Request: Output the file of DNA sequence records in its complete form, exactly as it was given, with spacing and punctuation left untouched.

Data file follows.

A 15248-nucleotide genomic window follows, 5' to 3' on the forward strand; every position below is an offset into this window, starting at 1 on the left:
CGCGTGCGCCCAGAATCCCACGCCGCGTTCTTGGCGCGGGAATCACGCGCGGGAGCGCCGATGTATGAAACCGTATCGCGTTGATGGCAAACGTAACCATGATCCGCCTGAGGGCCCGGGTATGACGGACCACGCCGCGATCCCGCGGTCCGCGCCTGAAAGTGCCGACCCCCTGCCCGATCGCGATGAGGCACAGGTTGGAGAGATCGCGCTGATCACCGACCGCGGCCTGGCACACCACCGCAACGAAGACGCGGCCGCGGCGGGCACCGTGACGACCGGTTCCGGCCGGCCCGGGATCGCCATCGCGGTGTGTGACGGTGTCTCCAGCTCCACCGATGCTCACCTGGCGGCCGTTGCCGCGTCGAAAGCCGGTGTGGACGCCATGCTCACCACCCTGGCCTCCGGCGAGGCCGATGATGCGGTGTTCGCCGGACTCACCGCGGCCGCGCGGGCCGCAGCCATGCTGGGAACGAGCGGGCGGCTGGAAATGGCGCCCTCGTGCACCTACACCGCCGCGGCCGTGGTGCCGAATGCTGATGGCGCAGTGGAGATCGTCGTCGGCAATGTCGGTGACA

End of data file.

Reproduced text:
A 15248-nucleotide genomic window follows, 5' to 3' on the forward strand; every position below is an offset into this window, starting at 1 on the left:
CGCGTGCGCCCAGAATCCCACGCCGCGTTCTTGGCGCGGGAATCACGCGCGGGAGCGCCGATGTATGAAACCGTATCGCGTTGATGGCAAACGTAACCATGATCCGCCTGAGGGCCCGGGTATGACGGACCACGCCGCGATCCCGCGGTCCGCGCCTGAAAGTGCCGACCCCCTGCCCGATCGCGATGAGGCACAGGTTGGAGAGATCGCGCTGATCACCGACCGCGGCCTGGCACACCACCGCAACGAAGACGCGGCCGCGGCGGGCACCGTGACGACCGGTTCCGGCCGGCCCGGGATCGCCATCGCGGTGTGTGACGGTGTCTCCAGCTCCACCGATGCTCACCTGGCGGCCGTTGCCGCGTCGAAAGCCGGTGTGGACGCCATGCTCACCACCCTGGCCTCCGGCGAGGCCGATGATGCGGTGTTCGCCGGACTCACCGCGGCCGCGCGGGCCGCAGCCATGCTGGGAACGAGCGGGCGGCTGGAAATGGCGCCCTCGTGCACCTACACCGCCGCGGCCGTGGTGCCGAATGCTGATGGCGCAGTGGAGATCGTCGTCGGCAATGTCGGTGACA